Kings know they got away with one

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LOS ANGELES — You didn’t have to tell the Los Angeles Kings they started the Stanley Cup Final badly. They knew it. And they don’t plan to do it again.

“Obviously not the way we drew it up,” said forward Mike Richards, talking about the 2-0 deficit his team fell into early versus the New York Rangers, despite ultimately fighting back to earn a 3-2 overtime victory.

“Didn’t have our ‘A’ game today, but we battled. We got a couple of bounces and ended up getting the win. We know we have to be better. … We probably got a little lucky tonight.”

Falling behind and battling back has become a theme for the Kings in these playoffs, and all sorts of theories were floating around trying to explain their sloppy start to Game 1 of the Cup final, which came on home ice in front of a supportive Staples Center crowd.

Were they still thinking about the Chicago Blackhawks? Did they underestimate the underdog Rangers? Maybe they just enjoy playing with fire?

“The game of hockey, you’re not going to have your legs every single night,” shrugged Richards. “Just chalk it up to one of those days I guess.”

But coach Darryl Sutter had another theory.

“I think [the Rangers] had a lot of energy and were fresh,” he said. “If you look at their playoffs in the first periods, they’ve had really good first periods every game. You look at it, not I think, I know, that we were not on full tanks.”

And Sutter was none too pleased with all the chances his team gave up, including the breakaway that his best defenseman, Drew Doughty, served up in the first period to New York’s Benoit Pouliot, who promptly opened the scoring.

“You don’t want to trade chances with the New York Rangers,” said Sutter. “I said it yesterday and I’ve said it every day. If you have to score more than three goals, you’re going to have trouble. If you trade chances, in the end you’re going to have trouble.”

Meanwhile, Sutter’s counterpart, Alain Vigneault, was left perplexed at how his team could start so well, then fade away and get outshot 20-3 in the third period.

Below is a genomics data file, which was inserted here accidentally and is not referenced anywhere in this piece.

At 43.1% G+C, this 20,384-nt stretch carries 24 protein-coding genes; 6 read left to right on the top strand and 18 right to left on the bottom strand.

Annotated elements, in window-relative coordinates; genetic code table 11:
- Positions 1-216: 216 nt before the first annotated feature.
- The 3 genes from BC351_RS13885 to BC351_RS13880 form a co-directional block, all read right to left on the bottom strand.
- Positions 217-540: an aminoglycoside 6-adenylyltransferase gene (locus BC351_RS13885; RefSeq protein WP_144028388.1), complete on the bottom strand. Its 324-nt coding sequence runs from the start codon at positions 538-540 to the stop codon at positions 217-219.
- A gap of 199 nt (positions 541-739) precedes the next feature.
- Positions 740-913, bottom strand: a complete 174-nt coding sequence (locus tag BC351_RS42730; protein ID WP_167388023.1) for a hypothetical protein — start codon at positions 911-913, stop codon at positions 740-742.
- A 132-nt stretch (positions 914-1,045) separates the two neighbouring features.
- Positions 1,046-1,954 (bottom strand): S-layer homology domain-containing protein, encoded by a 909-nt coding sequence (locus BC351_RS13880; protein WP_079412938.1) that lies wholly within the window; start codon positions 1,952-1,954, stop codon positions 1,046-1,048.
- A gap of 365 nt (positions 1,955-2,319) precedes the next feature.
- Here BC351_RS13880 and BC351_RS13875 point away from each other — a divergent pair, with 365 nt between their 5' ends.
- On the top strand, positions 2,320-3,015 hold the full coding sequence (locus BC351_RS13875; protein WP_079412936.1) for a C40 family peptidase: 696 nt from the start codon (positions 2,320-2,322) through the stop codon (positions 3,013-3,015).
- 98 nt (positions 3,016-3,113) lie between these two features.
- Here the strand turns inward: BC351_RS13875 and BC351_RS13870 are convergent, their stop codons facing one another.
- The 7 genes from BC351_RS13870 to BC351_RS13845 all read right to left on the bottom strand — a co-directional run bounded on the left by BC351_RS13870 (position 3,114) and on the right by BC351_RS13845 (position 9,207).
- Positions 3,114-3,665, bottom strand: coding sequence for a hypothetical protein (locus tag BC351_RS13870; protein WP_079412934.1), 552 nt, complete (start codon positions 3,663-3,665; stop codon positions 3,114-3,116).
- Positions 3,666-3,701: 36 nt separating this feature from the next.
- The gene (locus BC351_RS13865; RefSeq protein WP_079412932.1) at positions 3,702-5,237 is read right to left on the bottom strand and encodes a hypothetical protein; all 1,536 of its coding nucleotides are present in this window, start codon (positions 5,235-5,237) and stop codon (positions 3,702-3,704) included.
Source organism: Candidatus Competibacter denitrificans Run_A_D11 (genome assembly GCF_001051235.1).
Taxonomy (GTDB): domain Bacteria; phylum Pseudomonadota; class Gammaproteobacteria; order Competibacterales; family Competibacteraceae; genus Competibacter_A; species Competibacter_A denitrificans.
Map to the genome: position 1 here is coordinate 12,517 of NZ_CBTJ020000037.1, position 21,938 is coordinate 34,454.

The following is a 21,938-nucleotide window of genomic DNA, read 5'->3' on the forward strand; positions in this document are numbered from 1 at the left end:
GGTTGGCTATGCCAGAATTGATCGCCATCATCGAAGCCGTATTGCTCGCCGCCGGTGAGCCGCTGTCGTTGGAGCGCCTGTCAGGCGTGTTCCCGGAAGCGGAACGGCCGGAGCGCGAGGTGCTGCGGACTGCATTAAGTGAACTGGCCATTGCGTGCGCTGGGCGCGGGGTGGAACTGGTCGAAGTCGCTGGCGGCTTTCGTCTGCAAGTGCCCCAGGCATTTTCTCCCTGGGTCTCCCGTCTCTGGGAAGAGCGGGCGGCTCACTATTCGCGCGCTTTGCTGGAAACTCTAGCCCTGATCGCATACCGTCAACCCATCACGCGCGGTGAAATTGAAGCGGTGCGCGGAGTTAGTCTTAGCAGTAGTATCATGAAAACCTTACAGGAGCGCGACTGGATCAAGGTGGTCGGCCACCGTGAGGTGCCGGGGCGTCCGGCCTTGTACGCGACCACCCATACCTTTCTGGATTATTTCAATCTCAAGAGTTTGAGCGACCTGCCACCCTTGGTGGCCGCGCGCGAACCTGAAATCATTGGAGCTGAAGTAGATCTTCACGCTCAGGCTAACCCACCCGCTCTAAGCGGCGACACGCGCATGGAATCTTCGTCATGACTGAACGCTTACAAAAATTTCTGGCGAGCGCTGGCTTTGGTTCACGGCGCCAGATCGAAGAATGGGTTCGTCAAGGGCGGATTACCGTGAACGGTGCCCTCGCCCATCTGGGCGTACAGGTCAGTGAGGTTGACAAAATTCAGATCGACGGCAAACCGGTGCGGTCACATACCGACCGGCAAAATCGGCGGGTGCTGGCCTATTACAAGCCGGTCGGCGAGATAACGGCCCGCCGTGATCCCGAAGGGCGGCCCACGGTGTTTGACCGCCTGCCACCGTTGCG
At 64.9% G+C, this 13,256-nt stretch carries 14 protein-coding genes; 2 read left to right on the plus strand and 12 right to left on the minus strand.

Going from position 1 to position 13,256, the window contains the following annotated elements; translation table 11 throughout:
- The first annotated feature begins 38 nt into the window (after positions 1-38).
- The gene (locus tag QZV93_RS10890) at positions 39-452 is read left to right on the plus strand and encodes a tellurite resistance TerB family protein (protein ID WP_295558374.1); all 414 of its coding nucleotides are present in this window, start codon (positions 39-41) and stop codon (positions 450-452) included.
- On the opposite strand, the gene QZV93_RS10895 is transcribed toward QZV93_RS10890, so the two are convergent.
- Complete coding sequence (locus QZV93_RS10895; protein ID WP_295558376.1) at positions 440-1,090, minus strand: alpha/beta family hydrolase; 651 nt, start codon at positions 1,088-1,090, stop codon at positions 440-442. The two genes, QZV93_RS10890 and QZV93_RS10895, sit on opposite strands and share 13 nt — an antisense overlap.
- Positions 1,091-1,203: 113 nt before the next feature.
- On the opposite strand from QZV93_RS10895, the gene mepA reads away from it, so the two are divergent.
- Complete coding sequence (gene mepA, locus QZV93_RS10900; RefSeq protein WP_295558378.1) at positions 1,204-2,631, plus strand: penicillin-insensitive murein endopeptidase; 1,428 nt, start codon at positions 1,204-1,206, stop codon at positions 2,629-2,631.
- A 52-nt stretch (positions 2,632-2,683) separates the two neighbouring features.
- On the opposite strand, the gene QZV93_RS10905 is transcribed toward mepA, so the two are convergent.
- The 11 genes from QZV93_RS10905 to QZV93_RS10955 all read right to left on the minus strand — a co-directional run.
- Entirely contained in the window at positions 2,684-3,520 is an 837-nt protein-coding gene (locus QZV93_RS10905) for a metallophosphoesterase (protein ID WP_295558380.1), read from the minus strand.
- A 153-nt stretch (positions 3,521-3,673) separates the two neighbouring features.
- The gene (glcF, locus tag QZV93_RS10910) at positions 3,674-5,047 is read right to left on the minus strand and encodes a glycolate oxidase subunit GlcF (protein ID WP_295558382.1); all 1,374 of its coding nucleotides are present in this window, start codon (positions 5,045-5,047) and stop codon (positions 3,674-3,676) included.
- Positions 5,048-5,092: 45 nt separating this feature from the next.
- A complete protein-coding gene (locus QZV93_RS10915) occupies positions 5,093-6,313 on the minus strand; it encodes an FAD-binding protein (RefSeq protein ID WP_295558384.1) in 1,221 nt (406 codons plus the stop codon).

Did Vigneault feel the Rangers let the Kings off the hook?

“I feel when you play against such a good opponent that has all that strength you need to play a full game,” said Vigneault. “For whatever reason tonight, we just weren’t good enough in the third.”

For New York forward Brad Richards, it was a bad news-good news thing. Yes, the loss was disappointing, but “at the same time, we can play with them, too.”

A two-day break before Saturday’s Game 2 gives both teams time to regroup, look at some video, and figure out what needs to be fixed.

“It’s a great result of the hockey game for us, definitely,” said overtime hero Justin Williams. “But we have a lot of things to clean up. Certainly not our best game by any standards. Especially ours.”

Blues reportedly avoid arbitration with Parayko by inking him to five-year, $27.5 million contract

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The St. Louis Blues and Colton Parayko were scheduled to have an arbitration hearing this morning, but it sounds like that will no longer be necessary.

According to Sportsnet’s Elliotte Friedman, the two sides have agreed to terms on a five-year contract extension worth a total of $27.5 million ($5.5 million AAV).

Heading into arbitration, Parayko was reportedly looking for a one-year deal worth$4.85 million, while St. Louis was offering two years at $7 million total.

Obviously, the Blues paid a little more on this contract, but that’s because they were able to “buy” some of Parayko’s free-agent years.

The 24-year-old just completed his second season with the Blues. He managed to four goals, 35 points and 32 penalty minutes in 81 games.

Parayko also saw his average ice-time increase from his first year to his second year, as he played just over 21 minutes per game in 2016-17.

On top of his two solid seasons in St. Louis, he also opened some eyes at this year’s World Hockey Championship, where he had three goals and seven points in six games for Team Canada. He averaged 24 minutes of ice-time during the tournament, and Canada went on to win silver.

Nolan Patrick is dealing with ‘an infection in his face’

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Nolan Patrick just can’t seem to catch a break when it comes to staying healthy.

Patrick was scheduled to skate at the Flyers’ practice facility on Thursday morning, but the team announced that he would be unable to do so because of an infection in his face.